TOKYO (REUTERS) - Japan's government said on Tuesday (June 2) it has approved saliva-based tests for the new coronavirus, offering a safer, simpler way to diagnose infection than nasal swabs as it looks to boost its testing rates.
Currently, nasal swabs are the main source for tests in Japan, but these can expose medical workers to coughs and sneezes at the time of collection, making it necessary for them to wear full protective gear.
The saliva-based tests are able to be given to those who have had symptoms for up to nine days, Japan's Health Ministry said. It wasn't immediately clear how much the change would boost overall testing capacity.
"This will vastly reduce burdens on patients as well as burdens that come with infection-prevention steps on the part of sample-collecting institutions," Health Minister Katsunobu Kato told reporters, outlining the change.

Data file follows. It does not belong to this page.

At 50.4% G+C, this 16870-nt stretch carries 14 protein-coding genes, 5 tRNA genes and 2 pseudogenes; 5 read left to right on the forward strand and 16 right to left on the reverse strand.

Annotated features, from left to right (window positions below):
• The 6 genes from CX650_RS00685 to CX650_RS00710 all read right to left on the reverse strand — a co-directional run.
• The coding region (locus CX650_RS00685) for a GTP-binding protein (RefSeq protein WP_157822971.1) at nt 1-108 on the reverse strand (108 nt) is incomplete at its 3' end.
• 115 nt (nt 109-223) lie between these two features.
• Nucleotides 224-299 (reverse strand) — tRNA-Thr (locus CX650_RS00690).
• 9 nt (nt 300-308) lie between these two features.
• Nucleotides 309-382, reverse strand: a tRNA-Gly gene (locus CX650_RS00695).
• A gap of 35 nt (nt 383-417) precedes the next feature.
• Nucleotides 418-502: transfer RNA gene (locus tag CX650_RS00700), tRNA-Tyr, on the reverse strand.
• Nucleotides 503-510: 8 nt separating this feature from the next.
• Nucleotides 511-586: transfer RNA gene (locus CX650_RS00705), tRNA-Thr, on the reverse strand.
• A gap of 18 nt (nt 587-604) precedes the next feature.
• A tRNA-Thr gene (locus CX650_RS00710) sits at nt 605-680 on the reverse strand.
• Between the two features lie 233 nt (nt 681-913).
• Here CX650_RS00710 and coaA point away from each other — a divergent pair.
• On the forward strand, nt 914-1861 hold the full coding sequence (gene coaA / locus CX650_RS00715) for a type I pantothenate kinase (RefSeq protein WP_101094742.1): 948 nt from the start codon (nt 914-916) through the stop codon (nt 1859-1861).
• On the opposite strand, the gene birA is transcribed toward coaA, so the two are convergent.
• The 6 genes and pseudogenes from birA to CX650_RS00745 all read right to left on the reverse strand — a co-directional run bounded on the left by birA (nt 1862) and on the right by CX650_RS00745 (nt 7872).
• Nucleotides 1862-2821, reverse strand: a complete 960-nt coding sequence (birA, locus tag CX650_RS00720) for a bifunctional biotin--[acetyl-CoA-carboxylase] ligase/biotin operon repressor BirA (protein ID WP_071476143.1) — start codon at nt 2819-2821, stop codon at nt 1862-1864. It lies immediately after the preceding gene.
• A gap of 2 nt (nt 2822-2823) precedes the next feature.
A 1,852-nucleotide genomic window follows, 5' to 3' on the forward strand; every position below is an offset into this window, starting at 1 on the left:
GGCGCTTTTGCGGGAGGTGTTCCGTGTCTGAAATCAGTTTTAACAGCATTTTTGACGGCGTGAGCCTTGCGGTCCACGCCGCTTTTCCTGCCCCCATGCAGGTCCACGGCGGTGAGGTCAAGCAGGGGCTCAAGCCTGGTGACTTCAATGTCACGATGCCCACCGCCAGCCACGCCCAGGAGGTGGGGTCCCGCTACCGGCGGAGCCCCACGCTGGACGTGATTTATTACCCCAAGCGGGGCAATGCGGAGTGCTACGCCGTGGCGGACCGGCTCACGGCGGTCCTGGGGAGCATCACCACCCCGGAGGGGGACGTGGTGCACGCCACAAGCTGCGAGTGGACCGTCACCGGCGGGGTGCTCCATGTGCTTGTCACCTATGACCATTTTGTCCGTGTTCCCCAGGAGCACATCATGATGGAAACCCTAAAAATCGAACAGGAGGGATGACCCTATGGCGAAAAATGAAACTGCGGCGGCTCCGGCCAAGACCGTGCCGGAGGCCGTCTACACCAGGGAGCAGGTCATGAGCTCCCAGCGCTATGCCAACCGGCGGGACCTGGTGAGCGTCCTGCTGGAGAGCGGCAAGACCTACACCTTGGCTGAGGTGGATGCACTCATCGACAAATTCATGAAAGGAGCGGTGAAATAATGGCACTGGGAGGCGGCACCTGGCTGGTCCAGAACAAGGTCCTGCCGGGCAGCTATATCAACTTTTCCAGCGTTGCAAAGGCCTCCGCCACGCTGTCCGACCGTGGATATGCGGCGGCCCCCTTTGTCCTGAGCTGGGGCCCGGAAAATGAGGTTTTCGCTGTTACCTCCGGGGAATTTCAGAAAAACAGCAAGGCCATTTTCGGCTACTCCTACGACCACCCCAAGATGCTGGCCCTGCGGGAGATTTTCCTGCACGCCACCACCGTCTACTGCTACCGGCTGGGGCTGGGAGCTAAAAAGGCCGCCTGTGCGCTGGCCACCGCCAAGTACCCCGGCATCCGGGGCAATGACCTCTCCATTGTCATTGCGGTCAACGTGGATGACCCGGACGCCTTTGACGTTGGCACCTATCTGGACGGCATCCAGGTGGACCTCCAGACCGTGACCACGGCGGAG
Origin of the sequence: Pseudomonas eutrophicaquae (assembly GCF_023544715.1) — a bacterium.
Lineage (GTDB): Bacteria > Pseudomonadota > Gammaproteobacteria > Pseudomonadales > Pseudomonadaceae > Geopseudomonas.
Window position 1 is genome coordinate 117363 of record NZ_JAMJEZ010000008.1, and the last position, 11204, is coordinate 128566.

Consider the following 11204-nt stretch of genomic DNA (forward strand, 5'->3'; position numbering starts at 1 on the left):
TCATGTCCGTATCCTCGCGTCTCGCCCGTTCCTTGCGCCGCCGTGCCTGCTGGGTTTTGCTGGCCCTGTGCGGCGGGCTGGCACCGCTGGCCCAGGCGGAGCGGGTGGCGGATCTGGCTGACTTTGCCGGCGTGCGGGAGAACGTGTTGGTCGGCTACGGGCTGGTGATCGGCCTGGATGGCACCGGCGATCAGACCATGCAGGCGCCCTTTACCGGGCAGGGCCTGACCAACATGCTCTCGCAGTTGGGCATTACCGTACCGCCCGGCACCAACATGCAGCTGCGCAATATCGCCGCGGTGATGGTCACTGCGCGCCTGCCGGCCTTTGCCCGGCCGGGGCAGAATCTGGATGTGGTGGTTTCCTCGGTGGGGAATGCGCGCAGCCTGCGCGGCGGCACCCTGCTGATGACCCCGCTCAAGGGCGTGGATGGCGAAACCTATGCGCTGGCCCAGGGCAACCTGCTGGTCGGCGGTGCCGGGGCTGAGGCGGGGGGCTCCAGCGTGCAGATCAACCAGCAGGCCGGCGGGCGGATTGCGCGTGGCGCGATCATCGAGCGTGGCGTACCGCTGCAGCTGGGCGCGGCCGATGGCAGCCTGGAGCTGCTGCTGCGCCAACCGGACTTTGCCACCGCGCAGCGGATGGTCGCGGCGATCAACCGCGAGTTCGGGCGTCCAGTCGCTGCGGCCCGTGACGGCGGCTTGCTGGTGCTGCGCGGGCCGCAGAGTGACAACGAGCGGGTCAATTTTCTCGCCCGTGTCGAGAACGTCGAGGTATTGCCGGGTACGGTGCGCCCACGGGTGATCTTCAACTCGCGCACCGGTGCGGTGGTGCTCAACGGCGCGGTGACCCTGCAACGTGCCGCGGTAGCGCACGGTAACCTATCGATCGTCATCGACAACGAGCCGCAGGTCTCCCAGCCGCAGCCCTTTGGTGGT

Japan falls well behind other industrialised nations in terms of its number of coronavirus tests. Critics say the low rate of testing has made it difficult to trace the virus, which has led to a series of in-hospital infection clusters.
As of May 20, Japan conducted 3.4 polymerase chain reaction (PCR) tests per 1,000 people, far below Italy's 52.5 and 39 in the United States, according to Oxford University data. South Korea has carried out tests on 15 people per 1,000 people.
But the epidemic has tipped the world's third-biggest economy into recession and sent Prime Minister Shinzo Abe's popularity to multi-year lows.
The Health Ministry said about two dozen different test kits, including one from Takara Bio Inc, have been approved for saliva-based PCR tests.
Shares in Takara Bio jumped 4 per cent on Tuesday, outperforming a 1.19 per cent rise in the Nikkei average.
More than 30 new coronavirus infections were reported in Tokyo on Tuesday, NHK said, marking the first time the number of daily cases has topped 30 in 19 days.
Musashino Central Hospital in western Tokyo said 12 patients and three hospital workers had been confirmed with the virus, taking the total number of cases at the hospital to 31, forming the latest infection cluster.